What is the prognosis of oral malignant melanoma?

Updated: Jan 31, 2020
  • Author: Elizabeth Ann Bilodeau, DMD, MD, MSEd; Chief Editor: Jeff Burgess, DDS, MSD  more...
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As expected, the best prognosis is achieved with early recognition and complete excision, before significant invasion and metastasis have occurred. Oral melanoma is often overlooked or clinically misinterpreted as a benign pigmented process until it is well advanced. Radial and vertical extension is common at the time of diagnosis. The anatomic complexity and lymphatic drainage of the region dictate the need for aggressive surgical procedures.

The relative rarity of mucosal melanomas has dictated that tumor staging be based on the broader experience with cutaneous melanoma. Oral melanomas seem uniformly more aggressive and spread and metastasize more rapidly than other oral cancers or cutaneous melanomas. Early recognition, diagnosis, and treatment, that being assured surgical removal, greatly improves the prognosis.

In a large study (1074 mucosal melanomas), when the lymph node status was known, 30% of patients with mucosal melanomas had positive nodes. When lymph node metastasis occurs, the prognosis worsens precipitously. For example, the 5-year survival rate in patients with positive nodes is 16.4% as opposed to 38.7% in patients with negative nodes.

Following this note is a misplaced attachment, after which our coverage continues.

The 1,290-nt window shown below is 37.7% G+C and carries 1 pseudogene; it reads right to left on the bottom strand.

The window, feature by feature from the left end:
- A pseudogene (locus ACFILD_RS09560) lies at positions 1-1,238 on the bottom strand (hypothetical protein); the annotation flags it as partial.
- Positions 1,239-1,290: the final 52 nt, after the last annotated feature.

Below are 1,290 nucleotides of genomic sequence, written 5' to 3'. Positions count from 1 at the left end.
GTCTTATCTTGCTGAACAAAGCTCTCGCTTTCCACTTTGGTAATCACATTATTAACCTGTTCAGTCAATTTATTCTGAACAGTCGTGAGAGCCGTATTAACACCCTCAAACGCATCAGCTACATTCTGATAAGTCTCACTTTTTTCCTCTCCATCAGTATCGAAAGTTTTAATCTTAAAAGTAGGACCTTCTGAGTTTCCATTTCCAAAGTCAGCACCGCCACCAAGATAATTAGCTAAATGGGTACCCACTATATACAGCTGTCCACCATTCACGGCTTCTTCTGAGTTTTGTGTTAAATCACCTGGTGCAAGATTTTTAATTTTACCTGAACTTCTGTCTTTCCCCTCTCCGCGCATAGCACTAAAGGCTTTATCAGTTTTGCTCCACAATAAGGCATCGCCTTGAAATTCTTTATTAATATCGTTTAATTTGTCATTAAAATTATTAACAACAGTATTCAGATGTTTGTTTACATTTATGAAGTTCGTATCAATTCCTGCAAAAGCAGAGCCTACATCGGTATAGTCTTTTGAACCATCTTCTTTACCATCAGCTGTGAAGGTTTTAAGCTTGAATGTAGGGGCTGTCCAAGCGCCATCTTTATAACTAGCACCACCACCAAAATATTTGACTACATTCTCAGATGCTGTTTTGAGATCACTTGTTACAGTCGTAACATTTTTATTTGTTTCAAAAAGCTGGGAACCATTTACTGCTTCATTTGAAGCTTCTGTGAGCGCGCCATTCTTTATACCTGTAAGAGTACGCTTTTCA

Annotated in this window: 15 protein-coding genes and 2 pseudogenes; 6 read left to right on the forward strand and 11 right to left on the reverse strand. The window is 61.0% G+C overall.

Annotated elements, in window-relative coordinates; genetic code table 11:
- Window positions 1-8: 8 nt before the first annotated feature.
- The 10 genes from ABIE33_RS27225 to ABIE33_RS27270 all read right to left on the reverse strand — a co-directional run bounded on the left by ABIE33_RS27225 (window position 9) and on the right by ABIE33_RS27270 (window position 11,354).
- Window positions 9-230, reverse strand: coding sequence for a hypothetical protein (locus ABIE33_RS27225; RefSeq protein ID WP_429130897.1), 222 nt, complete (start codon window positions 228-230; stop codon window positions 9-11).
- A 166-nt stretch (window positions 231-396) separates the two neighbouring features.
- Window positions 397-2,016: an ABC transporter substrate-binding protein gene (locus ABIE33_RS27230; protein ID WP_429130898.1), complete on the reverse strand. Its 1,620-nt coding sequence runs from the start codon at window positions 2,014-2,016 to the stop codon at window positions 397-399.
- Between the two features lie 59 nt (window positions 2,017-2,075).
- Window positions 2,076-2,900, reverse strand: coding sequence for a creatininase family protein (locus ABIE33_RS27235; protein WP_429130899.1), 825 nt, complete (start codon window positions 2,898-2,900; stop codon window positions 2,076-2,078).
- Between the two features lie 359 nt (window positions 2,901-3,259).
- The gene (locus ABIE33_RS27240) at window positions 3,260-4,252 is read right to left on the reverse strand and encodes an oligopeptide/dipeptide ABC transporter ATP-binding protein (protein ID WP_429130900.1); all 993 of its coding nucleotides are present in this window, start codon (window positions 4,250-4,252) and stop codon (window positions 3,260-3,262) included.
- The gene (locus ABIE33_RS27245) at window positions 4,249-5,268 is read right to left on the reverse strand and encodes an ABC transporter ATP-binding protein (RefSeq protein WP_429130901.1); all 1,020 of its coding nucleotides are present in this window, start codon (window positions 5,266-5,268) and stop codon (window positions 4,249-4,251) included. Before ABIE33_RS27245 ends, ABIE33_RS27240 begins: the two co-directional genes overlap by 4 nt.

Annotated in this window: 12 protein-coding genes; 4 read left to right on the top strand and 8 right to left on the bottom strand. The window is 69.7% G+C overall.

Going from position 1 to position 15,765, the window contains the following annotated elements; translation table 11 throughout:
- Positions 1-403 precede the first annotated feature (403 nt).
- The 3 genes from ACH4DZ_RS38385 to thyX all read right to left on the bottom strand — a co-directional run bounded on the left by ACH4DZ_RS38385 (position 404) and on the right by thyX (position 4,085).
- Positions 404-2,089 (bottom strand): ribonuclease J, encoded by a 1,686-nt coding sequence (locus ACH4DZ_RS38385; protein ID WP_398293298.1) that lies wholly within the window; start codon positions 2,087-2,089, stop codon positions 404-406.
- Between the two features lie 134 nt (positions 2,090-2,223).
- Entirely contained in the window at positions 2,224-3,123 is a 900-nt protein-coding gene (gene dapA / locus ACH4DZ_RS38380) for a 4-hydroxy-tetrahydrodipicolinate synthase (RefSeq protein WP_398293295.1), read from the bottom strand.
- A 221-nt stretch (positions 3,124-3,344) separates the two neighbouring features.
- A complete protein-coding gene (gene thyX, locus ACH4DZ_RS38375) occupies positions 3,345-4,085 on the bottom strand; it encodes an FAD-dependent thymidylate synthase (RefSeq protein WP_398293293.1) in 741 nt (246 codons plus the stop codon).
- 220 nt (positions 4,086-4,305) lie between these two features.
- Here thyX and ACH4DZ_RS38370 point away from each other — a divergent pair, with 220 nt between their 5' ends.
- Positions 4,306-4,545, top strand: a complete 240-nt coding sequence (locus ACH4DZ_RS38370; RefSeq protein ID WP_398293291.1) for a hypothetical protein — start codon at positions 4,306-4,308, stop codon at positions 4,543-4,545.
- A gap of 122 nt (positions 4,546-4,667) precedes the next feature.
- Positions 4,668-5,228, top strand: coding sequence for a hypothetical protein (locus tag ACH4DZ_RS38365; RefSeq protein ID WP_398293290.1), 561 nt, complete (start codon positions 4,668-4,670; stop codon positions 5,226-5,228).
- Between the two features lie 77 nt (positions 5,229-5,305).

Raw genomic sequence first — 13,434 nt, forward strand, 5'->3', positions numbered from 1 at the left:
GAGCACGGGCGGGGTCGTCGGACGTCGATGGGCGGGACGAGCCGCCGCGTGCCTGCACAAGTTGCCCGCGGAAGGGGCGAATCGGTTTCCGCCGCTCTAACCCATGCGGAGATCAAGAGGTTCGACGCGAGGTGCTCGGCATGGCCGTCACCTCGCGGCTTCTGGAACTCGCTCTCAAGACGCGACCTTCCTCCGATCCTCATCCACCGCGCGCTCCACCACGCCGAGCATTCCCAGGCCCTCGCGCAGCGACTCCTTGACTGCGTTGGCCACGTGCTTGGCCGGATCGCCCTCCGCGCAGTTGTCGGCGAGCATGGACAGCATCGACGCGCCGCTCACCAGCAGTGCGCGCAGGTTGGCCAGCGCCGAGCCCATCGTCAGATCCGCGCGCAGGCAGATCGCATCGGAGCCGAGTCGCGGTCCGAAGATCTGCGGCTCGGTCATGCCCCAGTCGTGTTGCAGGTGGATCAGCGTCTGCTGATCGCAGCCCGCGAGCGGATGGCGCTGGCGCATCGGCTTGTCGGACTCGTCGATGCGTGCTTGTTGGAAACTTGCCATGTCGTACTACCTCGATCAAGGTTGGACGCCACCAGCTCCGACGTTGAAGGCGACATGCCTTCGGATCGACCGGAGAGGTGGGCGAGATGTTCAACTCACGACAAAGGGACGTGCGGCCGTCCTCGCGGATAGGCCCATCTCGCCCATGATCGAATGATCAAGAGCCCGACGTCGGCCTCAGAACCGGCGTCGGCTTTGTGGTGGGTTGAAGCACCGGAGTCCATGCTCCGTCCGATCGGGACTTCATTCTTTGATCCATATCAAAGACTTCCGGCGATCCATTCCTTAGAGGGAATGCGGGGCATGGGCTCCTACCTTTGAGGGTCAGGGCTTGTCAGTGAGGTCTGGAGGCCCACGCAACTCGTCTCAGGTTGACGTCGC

The prognosis for patients with oral malignant melanoma is poor, with the 5-year survival rate at 10-25%. Early recognition and treatment (surgical ablation) greatly improves the prognosis. As a result of the absence of corresponding histologic landmarks in the oral mucosa (ie, papillary and reticular dermis), Clark levels of cutaneous melanoma are not applicable to those of the oral cavity. However, tumor thickness or volume may be a reliable prognostic indicator.

Late discovery and diagnosis often indicate the existence of an extensive tumor with metastasis. After surgical ablation, recurrence and metastasis are frequent events, and most patients die of the disease in 2 years. A review of the literature indicates that the 5-year survival rate within a broad range of 4.5-48%, but a large cluster occurs at 10-25%.

Other prognostically significant variables include the degree of pigmentation and cell type, with a nonepithelioid cell type and strong pigmentation more favorable morphology, associated with improved survival. [23]

The best option for survival is the prevention of metastasis by surgical excision of any recurrent tumor. Eneroth and Lundberg stated that patients are not cured of oral melanoma and that the risk of death always exists. [24] Long periods of remission may be punctuated by sudden and silent recurrence.

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